August 30, 1776 – General George Washington escaped Long Island with the bulk of the Continental Army intact, allowing the War for Independence to continue. Continue reading “This Week in History – Aug. 30”
Author: Ye Olde History Teacher
This Week in History – Aug. 20
August 20, 1794 – American forces under the command of General “Mad Anthony” Wayne defeated Old Northwest Indian Confederacy forces in Battle of Fallen Timbers, opening much of modern day Ohio to white settlement. Continue reading “This Week in History – Aug. 20”
This Week in History – July 24
July 24, 1766 – Pontiac’s War officially ended with the signing of a peace treaty at Fort Ontario, Canada. Continue reading “This Week in History – July 24”
This Week in History – July 18, 1863
July 18, 1863 – the Massachusetts 54th conducted an unsuccessful assault on Fort Wagner, SC. Continue reading “This Week in History – July 18, 1863”
This Week in History, July 1
July 1, 1863 – Union Cavalry engaged a force of Confederate soldiers at the small Pennsylvania town of Gettysburg, thus beginning three days of insane fighting and bloodshed now known as the Battle of Gettysburg.
The Civil War, which had raged since the early summer of 1861, showed no signs of slowing down in 1863. In May of 1863, Confederate General Robert E. Lee scored a tremendous victory over Union General Joseph Hooker at the Battle of Chancellorsville, despite being outnumbered more and two to one. Although Lee’s army suffered over 13,000 casualties in the fighting – nearly 25% of his army – and his best battlefield commander, Stonewall Jackson (felled by friendly fire), Lee felt inspired by the victory. So inspired, in fact, that he decided to press his advantage and take the war into the North once again (his early Northern campaign, in 1862, ended with defeat at Antietam, Maryland).
Lee’s most successful qualities as a general were his willingness to take risks and go on the offensive whenever possible. In the first years of the war his aggressiveness had rewarded him with victories against the more cautious and defensive Union generals.
Lee’s plan was to march his army into Southern Pennsylvania where his troops would be able to feed off of Northern farms for a change, thereby giving Virginia farmers a break from supplying his huge army. Both he and Confederate President Jefferson Davis also hoped that the presence of a large Confederate army, threatening Philadelphia and perhaps even Washington, D.C., would throw the Northern public into a panic and force Lincoln to agree to a peace deal with the Confederacy. If not that, Davis hoped, it might at least bring the Confederacy desperately needed aid from England and France.
In late June, Lee marched his 70,000 man army into southern Pennsylvania (along the way his soldiers took the time to forcibly seize 40 free black Northern civilians and send them back south to be sold as slaves). Lincoln, ever impatient with his generals, replaced General Hooker with a native Pennsylvanian, George Meade, with the idea that a local officer might have more success against Lee (“he would fight well on his own dunghill,” Lincoln is purported to have said). Meade, with the 90,000 man Army of the Potomac, quickly moved to intercept Lee.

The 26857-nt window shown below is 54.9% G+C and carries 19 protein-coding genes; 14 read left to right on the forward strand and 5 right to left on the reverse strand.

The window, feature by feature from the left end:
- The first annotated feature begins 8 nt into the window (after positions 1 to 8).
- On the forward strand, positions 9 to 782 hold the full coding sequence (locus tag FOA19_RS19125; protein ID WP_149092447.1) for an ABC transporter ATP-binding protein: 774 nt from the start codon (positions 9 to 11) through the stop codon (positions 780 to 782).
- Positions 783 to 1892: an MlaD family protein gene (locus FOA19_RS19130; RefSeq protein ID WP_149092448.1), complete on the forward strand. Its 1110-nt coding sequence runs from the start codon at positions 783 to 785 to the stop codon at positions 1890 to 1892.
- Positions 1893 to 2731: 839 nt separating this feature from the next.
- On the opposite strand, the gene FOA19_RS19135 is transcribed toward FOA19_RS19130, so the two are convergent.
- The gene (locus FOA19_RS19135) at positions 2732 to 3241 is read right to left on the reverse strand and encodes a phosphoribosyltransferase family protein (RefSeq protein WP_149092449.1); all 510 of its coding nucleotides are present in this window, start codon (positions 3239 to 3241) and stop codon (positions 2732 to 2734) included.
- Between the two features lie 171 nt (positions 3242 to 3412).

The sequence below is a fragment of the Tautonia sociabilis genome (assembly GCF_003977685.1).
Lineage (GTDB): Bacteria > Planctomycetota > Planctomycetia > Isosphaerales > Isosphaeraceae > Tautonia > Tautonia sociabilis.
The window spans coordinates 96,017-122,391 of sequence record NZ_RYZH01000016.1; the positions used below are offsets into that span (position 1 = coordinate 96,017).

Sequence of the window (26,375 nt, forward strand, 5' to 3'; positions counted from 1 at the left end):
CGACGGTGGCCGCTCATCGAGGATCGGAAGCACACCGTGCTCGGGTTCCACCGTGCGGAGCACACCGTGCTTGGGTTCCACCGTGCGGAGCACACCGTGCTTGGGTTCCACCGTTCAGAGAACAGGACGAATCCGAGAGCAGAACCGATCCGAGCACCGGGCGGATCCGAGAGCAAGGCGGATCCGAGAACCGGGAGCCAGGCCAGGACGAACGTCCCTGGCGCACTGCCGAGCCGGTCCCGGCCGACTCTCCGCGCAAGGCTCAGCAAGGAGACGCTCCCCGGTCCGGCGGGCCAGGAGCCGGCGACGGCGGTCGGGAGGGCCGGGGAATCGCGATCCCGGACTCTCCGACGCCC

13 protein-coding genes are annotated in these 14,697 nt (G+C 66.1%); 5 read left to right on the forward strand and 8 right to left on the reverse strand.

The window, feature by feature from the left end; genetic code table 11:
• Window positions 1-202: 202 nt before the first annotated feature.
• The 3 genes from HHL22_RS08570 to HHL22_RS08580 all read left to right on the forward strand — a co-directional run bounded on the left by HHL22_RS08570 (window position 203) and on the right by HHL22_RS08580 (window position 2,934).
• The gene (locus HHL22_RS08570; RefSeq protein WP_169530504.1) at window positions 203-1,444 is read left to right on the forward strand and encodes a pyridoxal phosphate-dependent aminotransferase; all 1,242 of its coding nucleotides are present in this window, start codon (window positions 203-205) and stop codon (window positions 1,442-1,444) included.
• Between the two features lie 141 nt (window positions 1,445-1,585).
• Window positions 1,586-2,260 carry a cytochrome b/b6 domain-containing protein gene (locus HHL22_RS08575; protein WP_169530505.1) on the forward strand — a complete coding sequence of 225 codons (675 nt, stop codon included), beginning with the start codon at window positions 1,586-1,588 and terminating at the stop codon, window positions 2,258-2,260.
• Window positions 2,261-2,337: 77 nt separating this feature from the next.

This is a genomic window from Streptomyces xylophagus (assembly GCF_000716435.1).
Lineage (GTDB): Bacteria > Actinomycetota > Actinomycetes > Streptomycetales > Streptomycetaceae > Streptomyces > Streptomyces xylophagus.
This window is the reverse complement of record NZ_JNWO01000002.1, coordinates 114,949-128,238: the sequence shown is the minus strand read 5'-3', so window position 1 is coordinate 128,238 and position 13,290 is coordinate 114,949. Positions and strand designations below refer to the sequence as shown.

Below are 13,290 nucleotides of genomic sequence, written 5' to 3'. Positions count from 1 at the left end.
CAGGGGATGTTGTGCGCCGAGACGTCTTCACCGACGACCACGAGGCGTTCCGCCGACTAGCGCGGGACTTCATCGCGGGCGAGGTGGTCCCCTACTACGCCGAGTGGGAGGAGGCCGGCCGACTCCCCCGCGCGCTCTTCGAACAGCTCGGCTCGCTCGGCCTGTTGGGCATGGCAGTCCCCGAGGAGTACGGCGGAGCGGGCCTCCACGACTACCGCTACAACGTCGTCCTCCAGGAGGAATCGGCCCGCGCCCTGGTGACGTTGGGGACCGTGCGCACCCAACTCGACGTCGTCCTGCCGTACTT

On June 30, Lee’s forces were concentrated about 15 miles outside of the tiny southern Pennsylvania town of Gettysburg. That day, a number of Confederate soldiers marched into Gettysburg looking for supplies, particularly shoes. While there, they caught sight of some Union Cavalry on the town’s outskirts, and returned to the main Confederate army to report what they had seen. Confederate General AP Hill decided to send a larger force into town to determine the size of the Union force the next day. Although Hill believed that what his men had seen was only a small force of Pennsylvania militia, what they had in fact seen was Meade’s advance Cavalry, under the command of General John Buford.
On July 1, Hill, along with thousands of Confederate soldiers, marched into Gettysburg from the north. There, they ran smack into Buford’s Cavalry. Fierce fighting raged throughout the day. Although outnumbered, Buford’s men were able to make an effective fighting retreat to the aptly named Cemetery Hill south of the town, which provided them a superior defensive position from which to hold off Confederate assaults until the main Union Army could arrive. Particularly crucial to the Union soldiers’ survival was the fact that they had new breech loading carbines, which allowed them to fire far more shots per minute than the Confederate muzzle loading muskets. By the end of the day, the Confederates controlled the town, but the Union forces were safely dug in on the high ground just to the south.
That night and into the next morning, the bulk of both armies arrived at the battlefield for another day of fighting. Lee intended to attack Meade from several sides and surround him, but he was at a severe disadvantage: his own cavalry, under the command of General JEB Stuart, was nowhere to be found, and so Lee had no reconnaissance telling him how Meade’s army was arrayed (Stuart, it turns out, had gone off on a wild-goose chase).